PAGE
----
CHATTANOOGA (WRCB) -- More than a year-and-a-half after Chattanooga Police Sgt. Tim Chapin died in a gun battle with a robbery suspect outside a pawn shop, his family has assurances that his accused killer will go to trial as scheduled, in January.
Criminal Courts Judge Barry Steelman has taken a defense motion for delay, only 'under advisement', for now. That likely makes the case against Jesse Mathews more complicated.
"It is not possible for us to both prepare (a federal) case and be fully prepared for a death penalty case," Mathews attorney, Lee Davis, told Judge Steelman Friday.
Mathews faces the death penalty if convicted of killing Sgt. Chapin April 2, 2011.
Davis has filed suit in U.S. District Court to compel Assistant U.S. Attorney Steve Neff to provide testimony or a deposition as a 'mitigating witness' in the sentencing phase should the jury find Mathews guilty of murder.
Specifically, Mathews lawyers believe Neff can help show that Mathews' mother, Kathleen, was pulling her son's strings, psychologically and emotionally. "That's the box we find ourselves in," Davis told Judge Steelman. "In most cases, we could talk to the man's family. They'd be voluntary witnesses, cooperating witnesses."
Except Kathleen, Mathews' father Ray, and sister Rachel all are serving time in federal prison after striking plea deals that they helped him elude justice and conduct a multi-state robbery spree when he walked away from a work-release program and halfway house in Colorado several months before Sgt. Chapin was shot to death.
"We need to remember that if any of these individuals had done the right thing, prior to April 2nd, we would still have Sgt. Chapin," Neff told reporters after the plea deals were announced in September 2011. Kathleen Mathews got thirty years.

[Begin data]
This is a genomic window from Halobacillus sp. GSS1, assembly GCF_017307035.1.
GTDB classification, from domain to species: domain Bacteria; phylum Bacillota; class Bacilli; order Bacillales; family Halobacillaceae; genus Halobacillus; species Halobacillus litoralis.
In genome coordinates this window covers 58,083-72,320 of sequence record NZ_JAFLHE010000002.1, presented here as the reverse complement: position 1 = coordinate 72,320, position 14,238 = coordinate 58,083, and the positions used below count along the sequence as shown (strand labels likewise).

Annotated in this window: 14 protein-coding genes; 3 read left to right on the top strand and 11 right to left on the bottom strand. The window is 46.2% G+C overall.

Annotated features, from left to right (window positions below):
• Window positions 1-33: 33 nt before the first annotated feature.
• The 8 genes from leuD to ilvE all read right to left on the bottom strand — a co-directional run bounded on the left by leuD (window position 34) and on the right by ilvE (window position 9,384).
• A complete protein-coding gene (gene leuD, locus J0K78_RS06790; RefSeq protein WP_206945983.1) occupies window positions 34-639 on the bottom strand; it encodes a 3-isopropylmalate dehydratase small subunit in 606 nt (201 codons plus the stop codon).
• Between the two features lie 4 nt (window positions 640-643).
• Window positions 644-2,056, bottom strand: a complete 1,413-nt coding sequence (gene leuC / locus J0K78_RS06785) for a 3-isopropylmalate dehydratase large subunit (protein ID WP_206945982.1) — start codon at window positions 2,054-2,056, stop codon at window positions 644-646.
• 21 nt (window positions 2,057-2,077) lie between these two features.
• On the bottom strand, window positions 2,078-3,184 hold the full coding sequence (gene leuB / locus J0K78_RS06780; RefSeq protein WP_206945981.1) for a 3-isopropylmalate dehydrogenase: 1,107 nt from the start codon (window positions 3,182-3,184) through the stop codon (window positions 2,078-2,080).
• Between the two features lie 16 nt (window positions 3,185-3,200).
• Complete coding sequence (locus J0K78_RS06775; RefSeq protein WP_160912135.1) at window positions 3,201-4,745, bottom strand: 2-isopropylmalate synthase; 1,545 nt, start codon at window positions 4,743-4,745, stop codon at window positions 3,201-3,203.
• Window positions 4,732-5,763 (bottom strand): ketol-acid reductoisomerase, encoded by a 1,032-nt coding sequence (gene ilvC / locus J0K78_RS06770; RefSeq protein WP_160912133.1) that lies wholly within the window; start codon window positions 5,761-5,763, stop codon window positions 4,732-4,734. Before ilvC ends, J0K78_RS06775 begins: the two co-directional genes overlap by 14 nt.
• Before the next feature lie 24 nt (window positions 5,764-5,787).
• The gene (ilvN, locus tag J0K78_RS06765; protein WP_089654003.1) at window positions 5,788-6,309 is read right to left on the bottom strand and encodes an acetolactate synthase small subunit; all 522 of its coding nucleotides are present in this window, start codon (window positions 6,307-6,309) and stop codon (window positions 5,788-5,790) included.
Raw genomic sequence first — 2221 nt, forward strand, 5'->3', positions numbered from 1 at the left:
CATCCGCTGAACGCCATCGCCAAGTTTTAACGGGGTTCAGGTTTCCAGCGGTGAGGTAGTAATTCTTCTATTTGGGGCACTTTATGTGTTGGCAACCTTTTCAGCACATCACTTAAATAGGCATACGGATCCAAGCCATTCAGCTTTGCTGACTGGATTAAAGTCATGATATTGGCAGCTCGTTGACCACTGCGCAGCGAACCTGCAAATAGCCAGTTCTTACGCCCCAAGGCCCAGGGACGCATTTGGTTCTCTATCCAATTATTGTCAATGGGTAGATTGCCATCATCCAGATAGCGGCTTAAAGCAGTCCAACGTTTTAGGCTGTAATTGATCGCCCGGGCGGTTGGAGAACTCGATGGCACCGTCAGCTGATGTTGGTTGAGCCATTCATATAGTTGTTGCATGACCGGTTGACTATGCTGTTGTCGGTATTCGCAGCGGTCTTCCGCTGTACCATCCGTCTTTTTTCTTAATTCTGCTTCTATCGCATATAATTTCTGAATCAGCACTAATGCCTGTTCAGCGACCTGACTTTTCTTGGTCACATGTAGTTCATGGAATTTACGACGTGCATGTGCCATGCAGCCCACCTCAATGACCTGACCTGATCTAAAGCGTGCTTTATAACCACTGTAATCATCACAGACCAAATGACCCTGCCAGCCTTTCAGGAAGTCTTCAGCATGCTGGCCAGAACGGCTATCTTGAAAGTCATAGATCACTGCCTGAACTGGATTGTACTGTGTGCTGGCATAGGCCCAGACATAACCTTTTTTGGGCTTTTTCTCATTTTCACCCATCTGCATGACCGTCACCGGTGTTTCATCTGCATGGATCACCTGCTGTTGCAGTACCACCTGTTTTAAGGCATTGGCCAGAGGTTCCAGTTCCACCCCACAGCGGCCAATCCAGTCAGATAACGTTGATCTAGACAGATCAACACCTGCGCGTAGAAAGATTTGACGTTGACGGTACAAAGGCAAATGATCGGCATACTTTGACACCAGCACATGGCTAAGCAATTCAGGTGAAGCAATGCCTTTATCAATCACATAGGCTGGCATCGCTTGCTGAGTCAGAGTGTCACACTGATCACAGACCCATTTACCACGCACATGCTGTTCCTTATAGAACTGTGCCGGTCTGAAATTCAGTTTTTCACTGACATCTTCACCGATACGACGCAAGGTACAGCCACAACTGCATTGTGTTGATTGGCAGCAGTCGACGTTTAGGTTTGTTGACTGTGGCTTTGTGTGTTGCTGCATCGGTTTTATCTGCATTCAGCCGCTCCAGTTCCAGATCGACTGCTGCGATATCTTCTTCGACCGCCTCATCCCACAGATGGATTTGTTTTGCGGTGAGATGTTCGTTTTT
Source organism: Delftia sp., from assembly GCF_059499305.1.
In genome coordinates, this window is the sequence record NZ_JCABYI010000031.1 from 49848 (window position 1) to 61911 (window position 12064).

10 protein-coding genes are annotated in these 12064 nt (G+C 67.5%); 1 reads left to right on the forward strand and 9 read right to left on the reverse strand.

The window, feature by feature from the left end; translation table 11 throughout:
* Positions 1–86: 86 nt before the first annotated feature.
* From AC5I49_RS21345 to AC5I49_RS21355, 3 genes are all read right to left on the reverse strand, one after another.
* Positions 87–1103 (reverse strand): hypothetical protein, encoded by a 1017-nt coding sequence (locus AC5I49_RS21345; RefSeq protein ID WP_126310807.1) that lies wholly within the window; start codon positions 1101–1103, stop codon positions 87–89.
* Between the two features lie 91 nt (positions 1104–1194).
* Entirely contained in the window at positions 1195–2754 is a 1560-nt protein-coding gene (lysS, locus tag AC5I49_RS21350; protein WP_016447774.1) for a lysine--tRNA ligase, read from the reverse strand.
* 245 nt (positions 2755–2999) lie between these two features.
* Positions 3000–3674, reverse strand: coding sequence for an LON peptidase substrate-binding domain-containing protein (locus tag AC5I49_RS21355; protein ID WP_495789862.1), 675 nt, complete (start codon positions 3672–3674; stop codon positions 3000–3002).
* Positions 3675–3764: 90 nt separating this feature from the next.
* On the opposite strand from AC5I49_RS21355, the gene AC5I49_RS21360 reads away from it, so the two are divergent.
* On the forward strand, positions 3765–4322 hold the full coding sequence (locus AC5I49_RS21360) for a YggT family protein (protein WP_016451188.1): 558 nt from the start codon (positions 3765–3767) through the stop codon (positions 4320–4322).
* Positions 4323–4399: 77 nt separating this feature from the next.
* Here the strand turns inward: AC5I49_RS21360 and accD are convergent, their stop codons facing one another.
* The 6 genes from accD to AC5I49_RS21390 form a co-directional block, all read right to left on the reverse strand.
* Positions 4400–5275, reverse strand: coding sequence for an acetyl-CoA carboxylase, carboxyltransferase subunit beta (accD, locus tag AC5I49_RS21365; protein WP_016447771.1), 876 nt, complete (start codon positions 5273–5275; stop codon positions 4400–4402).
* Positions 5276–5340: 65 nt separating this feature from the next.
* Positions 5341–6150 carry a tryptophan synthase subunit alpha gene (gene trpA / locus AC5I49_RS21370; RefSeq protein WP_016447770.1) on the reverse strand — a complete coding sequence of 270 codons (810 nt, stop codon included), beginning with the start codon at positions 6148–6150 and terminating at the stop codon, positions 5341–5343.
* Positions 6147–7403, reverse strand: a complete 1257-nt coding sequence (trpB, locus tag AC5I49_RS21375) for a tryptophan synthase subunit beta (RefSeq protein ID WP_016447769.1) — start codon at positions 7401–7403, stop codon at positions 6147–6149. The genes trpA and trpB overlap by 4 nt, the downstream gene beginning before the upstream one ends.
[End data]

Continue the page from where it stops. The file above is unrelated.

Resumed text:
In sentencing memoranda and in open court, Neff argued that she "personifies evil" and possesses "the abilities to manipulate and influence others to do evil."
The sentencing memoranda asserts Mathews' mother was such a criminal manipulator that he and the rest of the family "take their cues from her" and that his alleged crime spree was "like a dog bringing his kill to his master for approval."
"We feel he (Neff) is the evidence that is most relevant, the most reliable to his mitigation."
U.S. Attorney William C. (Bill) Killian has denied Davis' request to interview Neff. He has filed a motion to squash, citing 'sovereign immunity'. District Attorney General Bill Cox has argued that Neff's deposition or testimony would offer only an opinion, not solid evidence.
Davis expects Killian to appeal if federal courts compel Neff to testify. Likewise, he says, the defense would appeal were the court to side with Killian. "I expect both (sides) would act with urgency," Davis told Judge Steelman. "But the process could take 90 days, or a year."
Judge Steelman proposed settling the issue himself. "Hypothetically, if I ruled (Neff's testimony or deposition) was not admissible, would that end it?" he asked Davis.
"I don't have an answer to that question," Davis replied. "I'm sure it could be quite damaging."
Davis cited court rulings that require the defense to present mitigating testimony in death penalty cases. "Not to have it, could provide the basis for reversible error," Davis told the court.
Judge Steelman neither granted Davis' motion for a continuance, nor ruled whether he'd allow Neff's testimony.
For now, the case remains on schedule. The jury will be selected in Nashville. Questionnaires for prospective jurors are due November 7. Mathews' trial is set to begin January 22.
Judge Steelman's gag order remains in effect.
Through all of Friday's proceedings, Mathews sat cuffed, shackled, and stone-faced.
Sgt. Chapin's widow and other family members betrayed little emotion as they watched, and left the courtroom in silence.